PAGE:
In Sicily, the floor mosaics of an important location, the UNESCO site of the Villa Romana del Casale in Piazza Armerina, depict an evocative testimony of how complex the organisation of the shows in the Roman amphitheatre was.
The ambulatory (a portico in the upper part of the Villa), around 60 metres long, is known as the “corridor of the great hunt”.
As a matter of fact, the themes dealt with by the mosaicists in late antiquity do not involve scenes of killing, but rather the capture and transport of ferocious and exotic animals, providing us with the most extensive figurative example of this kind from antiquity.
Starting from the North African regions, passing through Italy and Egypt and settling, according to some scholars, in India, and to others, in Ethiopia, the narrative unfolds in seven scenes divided into three registers (the parts into which a depiction is divided): the upper section is occupied by a wild or urban landscape; the central section by generic scenes with a prevalence of animal chases; while in the lower section, which occupies the largest space, the main events of the capture and transport come to life.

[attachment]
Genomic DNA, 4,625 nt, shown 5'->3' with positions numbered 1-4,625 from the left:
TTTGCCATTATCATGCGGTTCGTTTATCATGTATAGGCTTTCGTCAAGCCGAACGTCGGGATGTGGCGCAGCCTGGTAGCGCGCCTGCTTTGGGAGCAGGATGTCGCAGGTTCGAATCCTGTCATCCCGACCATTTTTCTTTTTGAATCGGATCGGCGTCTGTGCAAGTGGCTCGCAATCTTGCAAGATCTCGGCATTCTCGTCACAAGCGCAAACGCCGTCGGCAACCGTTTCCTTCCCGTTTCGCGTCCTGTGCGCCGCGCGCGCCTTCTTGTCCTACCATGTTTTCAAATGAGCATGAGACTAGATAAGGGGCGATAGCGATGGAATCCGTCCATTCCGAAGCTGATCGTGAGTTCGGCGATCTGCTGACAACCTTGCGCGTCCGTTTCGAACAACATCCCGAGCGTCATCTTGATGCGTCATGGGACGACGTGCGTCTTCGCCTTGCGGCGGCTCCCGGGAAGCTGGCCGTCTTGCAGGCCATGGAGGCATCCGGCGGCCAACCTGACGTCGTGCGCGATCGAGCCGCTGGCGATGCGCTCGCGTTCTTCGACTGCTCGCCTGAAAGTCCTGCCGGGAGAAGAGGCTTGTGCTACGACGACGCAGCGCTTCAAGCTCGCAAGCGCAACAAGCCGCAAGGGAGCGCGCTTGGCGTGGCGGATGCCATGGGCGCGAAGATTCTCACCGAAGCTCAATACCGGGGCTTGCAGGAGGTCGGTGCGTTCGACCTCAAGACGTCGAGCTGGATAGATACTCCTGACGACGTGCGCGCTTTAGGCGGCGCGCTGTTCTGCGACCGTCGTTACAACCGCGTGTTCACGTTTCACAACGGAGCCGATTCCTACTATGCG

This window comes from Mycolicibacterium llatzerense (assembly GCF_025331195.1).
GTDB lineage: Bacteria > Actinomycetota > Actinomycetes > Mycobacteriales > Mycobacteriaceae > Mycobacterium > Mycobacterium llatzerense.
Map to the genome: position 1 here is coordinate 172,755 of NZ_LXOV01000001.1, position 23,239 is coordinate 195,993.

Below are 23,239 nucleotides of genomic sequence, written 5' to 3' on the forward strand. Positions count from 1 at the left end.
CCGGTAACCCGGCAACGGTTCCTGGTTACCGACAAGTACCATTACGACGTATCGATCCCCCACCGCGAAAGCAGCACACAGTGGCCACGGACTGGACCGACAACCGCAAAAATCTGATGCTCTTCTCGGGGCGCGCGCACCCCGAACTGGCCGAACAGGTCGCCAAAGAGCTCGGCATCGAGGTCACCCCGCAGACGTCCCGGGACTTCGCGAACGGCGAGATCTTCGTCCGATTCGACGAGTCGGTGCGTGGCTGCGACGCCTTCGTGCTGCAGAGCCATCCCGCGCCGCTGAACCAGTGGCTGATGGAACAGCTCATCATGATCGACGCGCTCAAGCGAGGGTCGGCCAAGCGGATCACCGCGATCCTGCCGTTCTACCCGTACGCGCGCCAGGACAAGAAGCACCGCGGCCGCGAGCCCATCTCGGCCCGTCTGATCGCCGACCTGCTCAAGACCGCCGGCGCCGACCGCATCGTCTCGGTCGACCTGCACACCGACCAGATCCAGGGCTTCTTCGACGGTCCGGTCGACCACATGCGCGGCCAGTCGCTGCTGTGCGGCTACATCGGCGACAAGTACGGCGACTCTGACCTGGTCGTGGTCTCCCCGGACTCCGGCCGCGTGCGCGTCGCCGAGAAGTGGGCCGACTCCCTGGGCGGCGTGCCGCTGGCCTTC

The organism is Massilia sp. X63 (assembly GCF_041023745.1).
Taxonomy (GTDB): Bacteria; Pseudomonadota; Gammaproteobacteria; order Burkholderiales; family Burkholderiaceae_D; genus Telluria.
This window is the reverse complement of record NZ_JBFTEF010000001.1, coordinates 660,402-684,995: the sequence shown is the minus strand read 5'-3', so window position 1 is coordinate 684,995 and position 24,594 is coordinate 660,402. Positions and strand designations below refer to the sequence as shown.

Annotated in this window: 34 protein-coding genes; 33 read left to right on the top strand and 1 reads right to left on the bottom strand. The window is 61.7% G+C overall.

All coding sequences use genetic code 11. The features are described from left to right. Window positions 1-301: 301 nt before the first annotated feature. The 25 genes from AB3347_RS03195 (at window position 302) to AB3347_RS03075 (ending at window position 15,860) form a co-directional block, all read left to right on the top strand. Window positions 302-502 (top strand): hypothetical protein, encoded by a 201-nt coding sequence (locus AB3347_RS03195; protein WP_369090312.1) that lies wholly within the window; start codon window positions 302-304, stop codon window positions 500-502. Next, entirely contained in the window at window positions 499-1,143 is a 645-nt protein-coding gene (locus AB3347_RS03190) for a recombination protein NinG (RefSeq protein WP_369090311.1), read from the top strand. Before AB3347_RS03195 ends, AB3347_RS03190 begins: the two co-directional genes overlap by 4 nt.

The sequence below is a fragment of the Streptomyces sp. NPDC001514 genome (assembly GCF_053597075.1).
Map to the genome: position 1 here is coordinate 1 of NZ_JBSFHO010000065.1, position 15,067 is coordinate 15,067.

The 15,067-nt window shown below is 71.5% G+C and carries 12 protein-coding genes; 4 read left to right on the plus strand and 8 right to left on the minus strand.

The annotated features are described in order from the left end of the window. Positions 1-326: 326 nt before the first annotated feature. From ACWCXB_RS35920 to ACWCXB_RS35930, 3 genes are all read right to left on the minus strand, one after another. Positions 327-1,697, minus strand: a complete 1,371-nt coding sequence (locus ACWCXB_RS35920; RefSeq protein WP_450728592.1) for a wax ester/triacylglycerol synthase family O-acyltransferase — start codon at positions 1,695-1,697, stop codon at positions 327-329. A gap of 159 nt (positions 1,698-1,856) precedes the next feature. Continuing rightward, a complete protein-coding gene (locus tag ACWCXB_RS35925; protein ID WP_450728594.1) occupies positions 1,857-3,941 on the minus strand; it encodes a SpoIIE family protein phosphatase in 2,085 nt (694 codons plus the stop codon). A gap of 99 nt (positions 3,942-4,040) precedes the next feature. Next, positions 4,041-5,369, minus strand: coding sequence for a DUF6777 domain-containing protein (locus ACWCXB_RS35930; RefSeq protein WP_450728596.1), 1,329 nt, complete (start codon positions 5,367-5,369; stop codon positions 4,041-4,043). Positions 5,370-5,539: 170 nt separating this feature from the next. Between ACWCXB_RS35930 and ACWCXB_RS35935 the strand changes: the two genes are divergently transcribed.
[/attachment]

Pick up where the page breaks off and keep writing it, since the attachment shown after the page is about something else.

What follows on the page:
The protagonists of the action are military hunters, servants, those in charge of transport, and the officials directing the operations.